Increasing numbers of Americans are living paycheck to paycheck
The online survey by the American Payroll Association asked respondents how difficult it would be to meet their current financial obligations if their paycheck were delayed for a week. An overwhelming 31,640 of more than 47,000 respondents said they'd find it difficult to meet their financial obligations if their paycheck were delayed. This is a 2 percent increase from 2006, when 65 percent of respondents reported living paycheck to paycheck.
"The 'Getting Paid In America' survey results clearly show that Americans are finding it hard to save," said Dan Maddux, executive director of the American Payroll Association. "To ease this burden, American employees should talk to their payroll departments and sign up for free programs like flexible spending accounts, which will help them maximize their take home pay and increase savings."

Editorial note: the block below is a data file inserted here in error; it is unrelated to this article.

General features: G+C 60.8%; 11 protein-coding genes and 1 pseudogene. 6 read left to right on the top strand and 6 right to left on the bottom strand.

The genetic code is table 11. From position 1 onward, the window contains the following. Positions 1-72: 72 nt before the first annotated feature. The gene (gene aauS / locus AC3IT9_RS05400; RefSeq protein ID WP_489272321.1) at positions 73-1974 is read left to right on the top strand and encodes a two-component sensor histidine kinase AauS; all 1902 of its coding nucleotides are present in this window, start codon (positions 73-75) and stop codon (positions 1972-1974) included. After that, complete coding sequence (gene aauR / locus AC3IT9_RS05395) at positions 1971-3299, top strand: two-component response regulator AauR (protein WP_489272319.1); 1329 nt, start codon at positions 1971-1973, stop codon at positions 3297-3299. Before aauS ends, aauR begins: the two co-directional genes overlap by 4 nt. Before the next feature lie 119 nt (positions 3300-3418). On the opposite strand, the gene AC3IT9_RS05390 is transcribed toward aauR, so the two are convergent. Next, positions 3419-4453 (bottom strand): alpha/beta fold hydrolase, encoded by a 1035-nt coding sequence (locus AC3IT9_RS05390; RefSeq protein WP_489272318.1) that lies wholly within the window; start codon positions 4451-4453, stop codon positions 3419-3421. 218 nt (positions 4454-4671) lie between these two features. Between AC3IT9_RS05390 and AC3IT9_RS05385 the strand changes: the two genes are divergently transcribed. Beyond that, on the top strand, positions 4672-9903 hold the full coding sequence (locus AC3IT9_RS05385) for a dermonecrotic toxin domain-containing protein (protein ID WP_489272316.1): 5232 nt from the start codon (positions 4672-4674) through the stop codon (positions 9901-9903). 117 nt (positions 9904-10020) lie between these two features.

The savings can be significant. Employees can save up to 35 percent on qualified medical and dependent care costs.
"You can save as much as 35 percent on daycare and qualified summer camp for kids, elder care for aging parents, and everything from contact lenses to doctor's visits -- even over-the-counter medical needs like aspirin and Band-Aids," Maddux said. "These tax-advantaged, free programs help you keep more of what you earn."
The "Getting Paid In America" survey was held in conjunction with APA's annual public awareness campaign, National Payroll Week (NPW), held annually the week of Labor Day. More than 47,000 employees responded to the survey, providing insight into how workers are paid in America. You can read the complete survey results and find more information on the National Payroll Week  awareness campaign at the National Payroll Week website.